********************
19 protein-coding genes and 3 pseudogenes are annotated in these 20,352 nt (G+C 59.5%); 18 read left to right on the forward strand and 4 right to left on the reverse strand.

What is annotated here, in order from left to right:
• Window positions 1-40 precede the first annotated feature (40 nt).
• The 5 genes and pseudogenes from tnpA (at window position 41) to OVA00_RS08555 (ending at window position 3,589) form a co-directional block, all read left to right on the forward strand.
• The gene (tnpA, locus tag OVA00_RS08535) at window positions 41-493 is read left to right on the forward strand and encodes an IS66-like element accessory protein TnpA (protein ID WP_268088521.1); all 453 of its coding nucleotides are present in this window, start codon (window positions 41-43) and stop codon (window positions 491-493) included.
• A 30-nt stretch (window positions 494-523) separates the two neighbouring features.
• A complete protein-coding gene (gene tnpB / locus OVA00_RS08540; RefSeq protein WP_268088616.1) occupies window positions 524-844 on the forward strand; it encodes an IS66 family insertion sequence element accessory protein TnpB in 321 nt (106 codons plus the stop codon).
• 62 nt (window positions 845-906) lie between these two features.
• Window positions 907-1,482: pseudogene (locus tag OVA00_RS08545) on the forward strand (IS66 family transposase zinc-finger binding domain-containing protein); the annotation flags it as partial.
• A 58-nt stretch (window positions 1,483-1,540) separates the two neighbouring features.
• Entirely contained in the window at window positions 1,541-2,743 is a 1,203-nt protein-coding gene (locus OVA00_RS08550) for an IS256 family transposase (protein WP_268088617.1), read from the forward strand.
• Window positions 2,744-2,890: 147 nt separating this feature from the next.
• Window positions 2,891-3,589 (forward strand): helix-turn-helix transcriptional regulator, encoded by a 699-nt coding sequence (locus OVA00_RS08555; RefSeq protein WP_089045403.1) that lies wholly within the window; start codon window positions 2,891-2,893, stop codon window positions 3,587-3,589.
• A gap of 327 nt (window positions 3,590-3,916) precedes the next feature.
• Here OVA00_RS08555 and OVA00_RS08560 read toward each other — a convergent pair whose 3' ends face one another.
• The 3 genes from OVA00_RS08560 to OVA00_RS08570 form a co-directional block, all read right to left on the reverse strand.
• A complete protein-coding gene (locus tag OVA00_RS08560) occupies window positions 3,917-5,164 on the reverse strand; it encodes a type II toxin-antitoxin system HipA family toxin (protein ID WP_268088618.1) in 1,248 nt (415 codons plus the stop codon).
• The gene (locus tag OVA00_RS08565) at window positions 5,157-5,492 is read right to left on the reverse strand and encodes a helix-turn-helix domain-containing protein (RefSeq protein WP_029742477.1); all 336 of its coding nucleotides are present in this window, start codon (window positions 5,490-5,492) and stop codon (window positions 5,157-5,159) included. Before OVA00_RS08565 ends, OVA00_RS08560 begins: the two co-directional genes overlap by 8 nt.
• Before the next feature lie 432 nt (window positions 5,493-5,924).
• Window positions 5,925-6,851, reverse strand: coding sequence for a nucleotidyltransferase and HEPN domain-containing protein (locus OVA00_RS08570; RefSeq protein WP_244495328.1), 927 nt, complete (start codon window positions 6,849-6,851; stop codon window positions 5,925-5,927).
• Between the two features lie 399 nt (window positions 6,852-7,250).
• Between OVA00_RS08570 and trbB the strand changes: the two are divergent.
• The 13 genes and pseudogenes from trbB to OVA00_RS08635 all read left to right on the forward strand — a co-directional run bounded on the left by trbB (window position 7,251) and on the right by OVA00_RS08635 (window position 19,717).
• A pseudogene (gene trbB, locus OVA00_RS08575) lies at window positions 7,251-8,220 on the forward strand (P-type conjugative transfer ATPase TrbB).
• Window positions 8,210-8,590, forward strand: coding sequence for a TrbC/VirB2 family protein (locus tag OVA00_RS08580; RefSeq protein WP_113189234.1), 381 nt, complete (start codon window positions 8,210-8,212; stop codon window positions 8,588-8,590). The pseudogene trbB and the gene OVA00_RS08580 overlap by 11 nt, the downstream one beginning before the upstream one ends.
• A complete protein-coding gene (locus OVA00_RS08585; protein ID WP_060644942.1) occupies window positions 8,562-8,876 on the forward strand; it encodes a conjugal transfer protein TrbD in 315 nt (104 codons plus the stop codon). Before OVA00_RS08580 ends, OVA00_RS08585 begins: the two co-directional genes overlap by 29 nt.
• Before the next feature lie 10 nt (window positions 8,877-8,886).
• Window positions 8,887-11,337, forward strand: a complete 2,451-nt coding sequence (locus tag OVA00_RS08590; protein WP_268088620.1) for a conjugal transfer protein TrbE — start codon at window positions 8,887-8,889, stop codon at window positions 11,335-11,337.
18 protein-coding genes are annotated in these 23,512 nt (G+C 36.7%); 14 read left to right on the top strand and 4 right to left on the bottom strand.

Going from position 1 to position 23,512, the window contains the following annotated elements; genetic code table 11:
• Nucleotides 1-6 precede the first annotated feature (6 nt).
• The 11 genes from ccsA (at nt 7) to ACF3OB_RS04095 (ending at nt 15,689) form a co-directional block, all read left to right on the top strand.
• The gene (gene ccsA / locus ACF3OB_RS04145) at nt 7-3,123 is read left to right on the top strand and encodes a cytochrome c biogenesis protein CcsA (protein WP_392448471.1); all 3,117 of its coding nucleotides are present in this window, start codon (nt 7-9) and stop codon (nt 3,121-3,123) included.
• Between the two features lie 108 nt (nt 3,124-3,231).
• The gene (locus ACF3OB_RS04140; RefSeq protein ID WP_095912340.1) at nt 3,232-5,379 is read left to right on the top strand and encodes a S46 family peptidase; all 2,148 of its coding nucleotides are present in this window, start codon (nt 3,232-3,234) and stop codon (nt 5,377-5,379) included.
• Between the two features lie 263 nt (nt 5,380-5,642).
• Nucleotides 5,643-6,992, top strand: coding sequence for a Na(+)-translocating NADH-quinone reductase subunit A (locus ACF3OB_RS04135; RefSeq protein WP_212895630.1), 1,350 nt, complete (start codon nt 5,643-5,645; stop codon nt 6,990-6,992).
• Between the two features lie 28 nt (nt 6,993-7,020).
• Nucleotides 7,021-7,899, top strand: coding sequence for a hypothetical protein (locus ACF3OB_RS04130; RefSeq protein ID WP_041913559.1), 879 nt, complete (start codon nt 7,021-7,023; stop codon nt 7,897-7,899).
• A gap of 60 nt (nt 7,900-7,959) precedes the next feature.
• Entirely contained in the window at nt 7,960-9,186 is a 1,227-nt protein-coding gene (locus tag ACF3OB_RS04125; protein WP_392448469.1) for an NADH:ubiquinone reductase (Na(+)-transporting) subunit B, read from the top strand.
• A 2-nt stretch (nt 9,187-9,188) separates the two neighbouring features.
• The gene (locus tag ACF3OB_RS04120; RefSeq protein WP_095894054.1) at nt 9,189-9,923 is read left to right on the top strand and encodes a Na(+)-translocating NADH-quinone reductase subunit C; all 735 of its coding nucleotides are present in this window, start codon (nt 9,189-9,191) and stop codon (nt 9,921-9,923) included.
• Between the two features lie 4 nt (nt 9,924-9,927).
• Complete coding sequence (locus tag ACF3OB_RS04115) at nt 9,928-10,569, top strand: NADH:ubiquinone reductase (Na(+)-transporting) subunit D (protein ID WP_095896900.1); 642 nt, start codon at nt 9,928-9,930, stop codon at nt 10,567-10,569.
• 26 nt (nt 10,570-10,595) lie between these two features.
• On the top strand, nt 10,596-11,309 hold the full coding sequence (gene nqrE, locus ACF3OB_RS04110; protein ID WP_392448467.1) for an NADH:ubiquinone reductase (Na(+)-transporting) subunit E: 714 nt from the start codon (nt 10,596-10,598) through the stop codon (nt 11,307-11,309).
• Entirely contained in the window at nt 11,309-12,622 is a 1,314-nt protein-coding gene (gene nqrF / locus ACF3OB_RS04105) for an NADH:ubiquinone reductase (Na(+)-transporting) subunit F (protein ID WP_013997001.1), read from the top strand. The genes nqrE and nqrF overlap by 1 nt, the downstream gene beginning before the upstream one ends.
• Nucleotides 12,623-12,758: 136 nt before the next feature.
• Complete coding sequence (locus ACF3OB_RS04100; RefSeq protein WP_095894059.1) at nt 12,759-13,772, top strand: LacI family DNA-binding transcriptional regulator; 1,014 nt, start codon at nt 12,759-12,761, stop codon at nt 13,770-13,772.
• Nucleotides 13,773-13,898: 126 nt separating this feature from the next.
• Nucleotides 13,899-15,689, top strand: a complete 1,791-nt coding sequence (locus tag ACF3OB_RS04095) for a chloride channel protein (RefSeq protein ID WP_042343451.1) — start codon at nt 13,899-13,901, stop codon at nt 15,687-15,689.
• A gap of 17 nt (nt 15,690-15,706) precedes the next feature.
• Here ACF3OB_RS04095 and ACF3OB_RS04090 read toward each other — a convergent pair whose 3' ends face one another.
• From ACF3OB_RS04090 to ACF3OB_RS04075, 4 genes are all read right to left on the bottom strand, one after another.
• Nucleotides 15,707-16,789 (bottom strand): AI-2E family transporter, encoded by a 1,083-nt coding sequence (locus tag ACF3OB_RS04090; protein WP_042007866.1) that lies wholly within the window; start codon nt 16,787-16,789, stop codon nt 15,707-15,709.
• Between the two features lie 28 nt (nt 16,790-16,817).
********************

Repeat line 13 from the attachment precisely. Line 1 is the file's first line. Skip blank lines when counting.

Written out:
• Window positions 2,891-3,589 (forward strand): helix-turn-helix transcriptional regulator, encoded by a 699-nt coding sequence (locus OVA00_RS08555; RefSeq protein WP_089045403.1) that lies wholly within the window; start codon window positions 2,891-2,893, stop codon window positions 3,587-3,589.